"Blockchains are designed to increase the freedom of individuals and to allow them the opportunity to leave as a matter of principle at any time."
If the first day of Scaling Bitcoin showed how the technical and academic communities of bitcoin evolve rapidly to capitalize on newly updated code capabilities, the second day has seen an emerging project, the obstacles overcome. host a variety of cryptocurrencies.
So, the last day of this year's conference showed how, for the event, the presenters and the participants, this transition is worrisome – as for all the discussions about the opportunities offered by the new crypto assets , the bitcoin community trades in reputation as the main currency.
And as suggested Bitcoin Scaling this year, there are strong social norms among participants, many of whom strongly believe that ICO projects, and the blockchains and developers who support them, are no longer only "scammers" and "pump and dump schemers."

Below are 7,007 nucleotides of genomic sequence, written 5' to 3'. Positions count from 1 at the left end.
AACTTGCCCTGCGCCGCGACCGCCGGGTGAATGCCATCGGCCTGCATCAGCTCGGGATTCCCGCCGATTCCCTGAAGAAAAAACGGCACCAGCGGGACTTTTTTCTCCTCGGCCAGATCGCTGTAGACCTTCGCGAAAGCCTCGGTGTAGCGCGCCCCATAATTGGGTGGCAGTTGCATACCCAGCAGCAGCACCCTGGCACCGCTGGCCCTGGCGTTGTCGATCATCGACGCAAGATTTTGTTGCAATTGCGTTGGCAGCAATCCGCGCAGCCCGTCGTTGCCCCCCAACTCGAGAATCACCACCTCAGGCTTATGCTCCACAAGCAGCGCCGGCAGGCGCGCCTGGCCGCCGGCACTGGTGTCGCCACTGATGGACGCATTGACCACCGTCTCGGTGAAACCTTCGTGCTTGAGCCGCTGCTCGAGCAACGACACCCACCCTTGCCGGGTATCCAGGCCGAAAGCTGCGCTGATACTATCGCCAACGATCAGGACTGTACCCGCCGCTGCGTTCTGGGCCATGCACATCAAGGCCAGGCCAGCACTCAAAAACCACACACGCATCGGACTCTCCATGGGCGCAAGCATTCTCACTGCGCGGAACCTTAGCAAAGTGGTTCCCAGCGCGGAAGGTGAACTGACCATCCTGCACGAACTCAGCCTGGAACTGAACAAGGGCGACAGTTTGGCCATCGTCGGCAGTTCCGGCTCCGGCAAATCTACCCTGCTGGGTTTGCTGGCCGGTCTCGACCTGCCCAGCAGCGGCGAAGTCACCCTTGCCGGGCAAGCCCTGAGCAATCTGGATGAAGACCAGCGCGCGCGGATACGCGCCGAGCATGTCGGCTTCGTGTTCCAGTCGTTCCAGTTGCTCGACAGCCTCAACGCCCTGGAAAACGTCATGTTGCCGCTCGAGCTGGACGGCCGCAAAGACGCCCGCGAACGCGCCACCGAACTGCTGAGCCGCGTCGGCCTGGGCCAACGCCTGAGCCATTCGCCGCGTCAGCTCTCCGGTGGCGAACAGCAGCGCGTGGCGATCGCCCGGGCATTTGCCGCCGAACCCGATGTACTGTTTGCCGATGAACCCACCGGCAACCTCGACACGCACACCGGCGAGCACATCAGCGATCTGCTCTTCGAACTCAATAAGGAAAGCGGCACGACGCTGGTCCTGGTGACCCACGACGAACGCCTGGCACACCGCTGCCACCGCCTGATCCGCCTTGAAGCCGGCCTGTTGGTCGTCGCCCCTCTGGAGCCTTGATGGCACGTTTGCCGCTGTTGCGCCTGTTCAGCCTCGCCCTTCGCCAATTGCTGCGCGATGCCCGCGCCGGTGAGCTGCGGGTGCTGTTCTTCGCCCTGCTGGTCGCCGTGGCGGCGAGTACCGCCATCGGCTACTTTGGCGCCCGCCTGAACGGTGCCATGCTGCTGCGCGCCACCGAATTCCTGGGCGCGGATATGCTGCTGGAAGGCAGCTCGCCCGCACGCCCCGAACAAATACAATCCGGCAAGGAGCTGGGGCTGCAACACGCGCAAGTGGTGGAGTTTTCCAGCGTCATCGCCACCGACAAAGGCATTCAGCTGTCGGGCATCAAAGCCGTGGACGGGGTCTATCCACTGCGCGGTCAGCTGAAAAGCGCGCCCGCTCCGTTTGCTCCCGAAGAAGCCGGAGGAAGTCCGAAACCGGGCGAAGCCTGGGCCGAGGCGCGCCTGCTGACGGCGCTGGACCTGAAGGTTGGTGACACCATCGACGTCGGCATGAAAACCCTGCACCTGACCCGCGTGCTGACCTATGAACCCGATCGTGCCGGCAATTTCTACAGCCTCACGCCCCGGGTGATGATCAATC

This thought, echoed by the participants, was exposed in an opening speech by MIT Media Lab director Joi Ito, who used his speech to denounce ICOs, going so far as to say that the model could threaten to drain Bitcoin's talent. the promise of easy money.
Such a reflection seems to be shared by the conference itself, while Scaling Bitcoin has instituted a ban on ICOs for a year – a measure taken as part of an effort to secure technical standards, but which cost extra funding is always the work of dedicated volunteers.
Still, though the quote above alludes to the economic freedoms that developers want to allow, the reaction of participants suggests that such a move, whether technical or social, does not go without cost . It would seem that one approach does not prevent the entire community from seeking new opportunities.
As such, some of the most provocative speeches of the day took a more nuanced look at how bitcoin might reconsider its value proposition, design, and goals in light of this broader cultural shift.